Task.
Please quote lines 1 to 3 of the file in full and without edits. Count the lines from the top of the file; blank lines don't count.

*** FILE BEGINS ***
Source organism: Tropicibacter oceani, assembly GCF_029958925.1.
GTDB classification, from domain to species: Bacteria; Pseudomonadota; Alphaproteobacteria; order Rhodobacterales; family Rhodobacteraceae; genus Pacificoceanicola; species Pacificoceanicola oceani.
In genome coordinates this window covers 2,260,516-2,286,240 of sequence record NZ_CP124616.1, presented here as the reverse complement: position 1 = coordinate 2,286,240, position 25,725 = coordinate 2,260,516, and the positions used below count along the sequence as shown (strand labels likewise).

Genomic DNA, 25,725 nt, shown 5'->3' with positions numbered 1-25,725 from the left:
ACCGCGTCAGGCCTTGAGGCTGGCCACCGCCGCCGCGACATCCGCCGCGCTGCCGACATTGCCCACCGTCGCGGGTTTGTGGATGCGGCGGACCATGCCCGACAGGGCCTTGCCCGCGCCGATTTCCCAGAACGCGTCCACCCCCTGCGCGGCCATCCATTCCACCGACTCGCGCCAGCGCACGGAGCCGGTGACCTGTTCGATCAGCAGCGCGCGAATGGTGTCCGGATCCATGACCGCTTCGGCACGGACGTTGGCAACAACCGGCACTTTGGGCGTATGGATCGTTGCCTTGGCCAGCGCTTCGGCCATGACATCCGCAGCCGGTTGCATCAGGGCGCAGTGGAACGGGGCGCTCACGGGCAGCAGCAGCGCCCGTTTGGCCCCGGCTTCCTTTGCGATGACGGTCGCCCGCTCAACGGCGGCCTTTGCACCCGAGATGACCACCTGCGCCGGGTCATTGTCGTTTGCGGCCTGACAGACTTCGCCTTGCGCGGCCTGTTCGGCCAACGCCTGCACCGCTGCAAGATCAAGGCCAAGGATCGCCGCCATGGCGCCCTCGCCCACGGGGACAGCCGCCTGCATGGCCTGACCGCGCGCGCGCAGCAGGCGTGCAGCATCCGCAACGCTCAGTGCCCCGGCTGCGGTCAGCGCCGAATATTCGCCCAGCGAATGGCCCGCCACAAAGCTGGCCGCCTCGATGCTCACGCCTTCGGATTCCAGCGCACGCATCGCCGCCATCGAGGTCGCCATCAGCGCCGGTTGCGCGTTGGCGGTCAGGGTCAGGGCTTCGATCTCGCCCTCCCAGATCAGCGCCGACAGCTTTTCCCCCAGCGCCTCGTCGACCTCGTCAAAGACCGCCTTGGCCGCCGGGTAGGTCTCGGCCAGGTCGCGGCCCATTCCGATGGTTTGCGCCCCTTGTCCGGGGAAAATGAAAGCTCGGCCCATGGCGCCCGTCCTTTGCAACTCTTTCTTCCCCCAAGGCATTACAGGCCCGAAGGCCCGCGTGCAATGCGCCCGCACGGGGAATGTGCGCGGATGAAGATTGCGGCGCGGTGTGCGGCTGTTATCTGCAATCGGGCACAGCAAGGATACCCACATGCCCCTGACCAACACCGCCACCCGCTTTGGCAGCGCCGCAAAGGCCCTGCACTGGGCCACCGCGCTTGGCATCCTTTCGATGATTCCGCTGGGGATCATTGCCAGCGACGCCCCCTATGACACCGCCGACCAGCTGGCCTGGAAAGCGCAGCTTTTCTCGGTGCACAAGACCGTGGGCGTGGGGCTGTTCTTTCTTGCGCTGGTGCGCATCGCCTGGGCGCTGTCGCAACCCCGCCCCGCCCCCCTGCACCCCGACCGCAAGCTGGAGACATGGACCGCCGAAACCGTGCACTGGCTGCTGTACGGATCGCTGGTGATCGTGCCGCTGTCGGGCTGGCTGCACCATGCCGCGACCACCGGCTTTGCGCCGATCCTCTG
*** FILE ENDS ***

Source organism: Tropicibacter oceani, assembly GCF_029958925.1.
GTDB classification, from domain to species: Bacteria; Pseudomonadota; Alphaproteobacteria; order Rhodobacterales; family Rhodobacteraceae; genus Pacificoceanicola; species Pacificoceanicola oceani.
In genome coordinates this window covers 2,260,516-2,286,240 of sequence record NZ_CP124616.1, presented here as the reverse complement: position 1 = coordinate 2,286,240, position 25,725 = coordinate 2,260,516, and the positions used below count along the sequence as shown (strand labels likewise).